(Source: The White House) – Colorectal cancer is the second leading cause of cancer deaths in the United States. This year, more than 130,000 Americans will be diagnosed with this cancer, and nearly 50,000 will die from it. Friends and loved ones will be taken from us too soon by this disease, and the pain of cancer will touch too many families. During National Colorectal Cancer Awareness Month, we recognize all those who have been affected by this disease, and we renew our commitment to a lifesaving endeavor: raising awareness of colorectal cancer and the importance of screening.
Colorectal cancer is often preventable, and early detection and treatment are critical. However, this disease does not always cause symptoms, and most colorectal cancer occurs in individuals with no family history. That is why it is crucial for people of all ages to discuss colorectal cancer with their health care providers and understand the recommendations for, and benefits of, screening. And, people between ages 50 and 75 should get regular screenings. Not only can testing save your life, it can also provide peace of mind to your family and loved ones. I encourage Americans to learn more about the risk factors and symptoms of colorectal cancer by visiting www.Cancer.gov.
Every American deserves health security, and that is why I fought so hard for the Affordable Care Act. Under the law, more families have access to quality, affordable health care, and most insurance plans are required to cover recommended preventive services without copays, including colorectal cancer screenings for adults over 50. Earlier this year, I also announced the Precision Medicine Initiative to accelerate the design and testing of treatments tailored to individual patients. This bold new effort aims to revolutionize how our Nation fights disease, and it brings us closer to curing cancer.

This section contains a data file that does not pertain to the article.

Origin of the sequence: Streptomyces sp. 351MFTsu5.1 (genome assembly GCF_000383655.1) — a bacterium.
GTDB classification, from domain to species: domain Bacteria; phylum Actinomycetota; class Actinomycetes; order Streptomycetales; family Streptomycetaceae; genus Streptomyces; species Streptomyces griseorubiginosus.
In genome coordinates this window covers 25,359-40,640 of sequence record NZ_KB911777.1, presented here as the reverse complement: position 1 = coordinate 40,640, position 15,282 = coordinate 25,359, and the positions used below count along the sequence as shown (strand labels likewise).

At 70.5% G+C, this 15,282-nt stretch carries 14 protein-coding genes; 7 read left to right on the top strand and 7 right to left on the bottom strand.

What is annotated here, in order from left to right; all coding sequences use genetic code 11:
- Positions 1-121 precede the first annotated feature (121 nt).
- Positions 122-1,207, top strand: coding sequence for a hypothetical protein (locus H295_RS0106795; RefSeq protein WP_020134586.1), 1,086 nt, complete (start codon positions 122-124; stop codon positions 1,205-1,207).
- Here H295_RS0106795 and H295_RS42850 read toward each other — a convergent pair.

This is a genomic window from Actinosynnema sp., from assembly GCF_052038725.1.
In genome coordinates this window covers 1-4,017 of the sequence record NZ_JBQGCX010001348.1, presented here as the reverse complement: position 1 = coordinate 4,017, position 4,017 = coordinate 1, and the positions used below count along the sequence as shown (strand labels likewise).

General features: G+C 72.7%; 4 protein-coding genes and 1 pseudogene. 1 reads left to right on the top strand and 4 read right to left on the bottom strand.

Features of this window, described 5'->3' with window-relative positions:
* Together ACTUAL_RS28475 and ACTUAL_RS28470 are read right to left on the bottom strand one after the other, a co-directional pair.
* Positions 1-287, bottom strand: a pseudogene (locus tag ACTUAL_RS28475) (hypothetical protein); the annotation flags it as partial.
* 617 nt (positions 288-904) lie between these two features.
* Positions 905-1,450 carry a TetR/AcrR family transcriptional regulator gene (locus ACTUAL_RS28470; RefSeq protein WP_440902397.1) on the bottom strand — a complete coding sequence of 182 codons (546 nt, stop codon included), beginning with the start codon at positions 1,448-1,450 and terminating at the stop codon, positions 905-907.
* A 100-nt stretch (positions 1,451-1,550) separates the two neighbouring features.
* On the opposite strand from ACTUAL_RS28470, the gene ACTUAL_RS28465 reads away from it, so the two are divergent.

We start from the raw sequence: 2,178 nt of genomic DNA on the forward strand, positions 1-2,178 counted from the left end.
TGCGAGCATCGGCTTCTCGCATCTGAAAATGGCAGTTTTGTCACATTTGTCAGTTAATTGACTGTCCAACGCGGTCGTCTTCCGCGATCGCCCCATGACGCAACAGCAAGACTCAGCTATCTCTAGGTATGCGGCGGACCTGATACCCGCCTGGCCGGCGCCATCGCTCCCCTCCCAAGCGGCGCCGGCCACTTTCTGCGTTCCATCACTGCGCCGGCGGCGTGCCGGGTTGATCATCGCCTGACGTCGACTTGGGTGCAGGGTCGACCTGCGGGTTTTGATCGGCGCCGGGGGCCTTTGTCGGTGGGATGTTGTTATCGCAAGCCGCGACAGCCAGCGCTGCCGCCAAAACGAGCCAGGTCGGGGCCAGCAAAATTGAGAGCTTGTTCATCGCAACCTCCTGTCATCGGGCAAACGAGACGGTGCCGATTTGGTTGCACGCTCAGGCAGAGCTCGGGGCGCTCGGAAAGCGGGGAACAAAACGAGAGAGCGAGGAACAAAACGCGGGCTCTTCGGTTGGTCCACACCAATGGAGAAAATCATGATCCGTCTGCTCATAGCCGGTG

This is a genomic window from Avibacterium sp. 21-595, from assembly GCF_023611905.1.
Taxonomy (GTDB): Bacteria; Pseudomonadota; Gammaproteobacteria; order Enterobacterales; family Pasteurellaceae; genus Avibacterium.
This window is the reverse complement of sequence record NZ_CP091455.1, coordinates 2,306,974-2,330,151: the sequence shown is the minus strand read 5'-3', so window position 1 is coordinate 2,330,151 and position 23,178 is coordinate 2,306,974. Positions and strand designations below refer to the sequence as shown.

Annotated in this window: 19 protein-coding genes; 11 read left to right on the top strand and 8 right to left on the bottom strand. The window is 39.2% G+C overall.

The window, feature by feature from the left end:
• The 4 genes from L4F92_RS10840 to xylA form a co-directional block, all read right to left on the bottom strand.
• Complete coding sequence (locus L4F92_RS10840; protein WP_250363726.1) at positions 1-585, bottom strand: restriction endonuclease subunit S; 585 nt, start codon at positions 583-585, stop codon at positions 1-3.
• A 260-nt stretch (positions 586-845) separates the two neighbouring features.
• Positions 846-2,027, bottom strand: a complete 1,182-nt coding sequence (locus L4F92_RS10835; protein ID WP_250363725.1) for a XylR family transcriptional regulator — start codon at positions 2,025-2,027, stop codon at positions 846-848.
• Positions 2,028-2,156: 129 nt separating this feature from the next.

Even as we continue the urgent work of improving care, we cannot fill the void left in the lives of those who know the true anguish of colorectal cancer. This month, we honor the loved ones we have lost to this disease and those who battle it today. Let us stand with their families and all who are committed to advancing the fight against cancer through research, advocacy, and quality care. Together, we can build a future free from cancer in all its forms.
NOW, THEREFORE, I, BARACK OBAMA, President of the United States of America, by virtue of the authority vested in me by the Constitution and the laws of the United States, do hereby proclaim March 2015 as National Colorectal Cancer Awareness Month. I encourage all citizens, government agencies,
private businesses, non-profit organizations, and other groups to join in activities that will increase awareness and prevention of colorectal cancer.
IN WITNESS WHEREOF, I have hereunto set my hand this twenty-seventh day of February, in the year of our Lord two thousand fifteen, and of the Independence of the United States of America the two hundred and thirty-ninth.